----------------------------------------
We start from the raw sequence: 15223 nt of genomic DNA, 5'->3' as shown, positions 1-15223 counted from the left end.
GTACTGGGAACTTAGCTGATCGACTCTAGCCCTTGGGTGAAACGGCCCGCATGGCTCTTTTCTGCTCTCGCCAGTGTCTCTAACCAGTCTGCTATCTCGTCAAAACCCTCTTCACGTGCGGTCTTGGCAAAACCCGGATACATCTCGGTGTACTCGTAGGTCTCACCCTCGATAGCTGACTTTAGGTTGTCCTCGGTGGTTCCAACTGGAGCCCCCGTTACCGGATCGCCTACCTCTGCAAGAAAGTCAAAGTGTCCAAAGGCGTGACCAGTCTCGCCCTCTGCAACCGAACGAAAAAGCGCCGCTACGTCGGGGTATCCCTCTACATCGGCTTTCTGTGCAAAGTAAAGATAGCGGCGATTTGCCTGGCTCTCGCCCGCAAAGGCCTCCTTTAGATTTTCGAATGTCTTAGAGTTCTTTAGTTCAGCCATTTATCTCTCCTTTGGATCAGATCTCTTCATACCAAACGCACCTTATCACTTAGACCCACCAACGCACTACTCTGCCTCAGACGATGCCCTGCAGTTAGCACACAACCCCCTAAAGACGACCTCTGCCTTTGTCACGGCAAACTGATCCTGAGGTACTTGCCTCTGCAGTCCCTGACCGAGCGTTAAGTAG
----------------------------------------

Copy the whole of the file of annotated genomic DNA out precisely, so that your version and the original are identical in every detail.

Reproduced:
We start from the raw sequence: 15223 nt of genomic DNA, 5'->3' as shown, positions 1-15223 counted from the left end.
GTACTGGGAACTTAGCTGATCGACTCTAGCCCTTGGGTGAAACGGCCCGCATGGCTCTTTTCTGCTCTCGCCAGTGTCTCTAACCAGTCTGCTATCTCGTCAAAACCCTCTTCACGTGCGGTCTTGGCAAAACCCGGATACATCTCGGTGTACTCGTAGGTCTCACCCTCGATAGCTGACTTTAGGTTGTCCTCGGTGGTTCCAACTGGAGCCCCCGTTACCGGATCGCCTACCTCTGCAAGAAAGTCAAAGTGTCCAAAGGCGTGACCAGTCTCGCCCTCTGCAACCGAACGAAAAAGCGCCGCTACGTCGGGGTATCCCTCTACATCGGCTTTCTGTGCAAAGTAAAGATAGCGGCGATTTGCCTGGCTCTCGCCCGCAAAGGCCTCCTTTAGATTTTCGAATGTCTTAGAGTTCTTTAGTTCAGCCATTTATCTCTCCTTTGGATCAGATCTCTTCATACCAAACGCACCTTATCACTTAGACCCACCAACGCACTACTCTGCCTCAGACGATGCCCTGCAGTTAGCACACAACCCCCTAAAGACGACCTCTGCCTTTGTCACGGCAAACTGATCCTGAGGTACTTGCCTCTGCAGTCCCTGACCGAGCGTTAAGTAG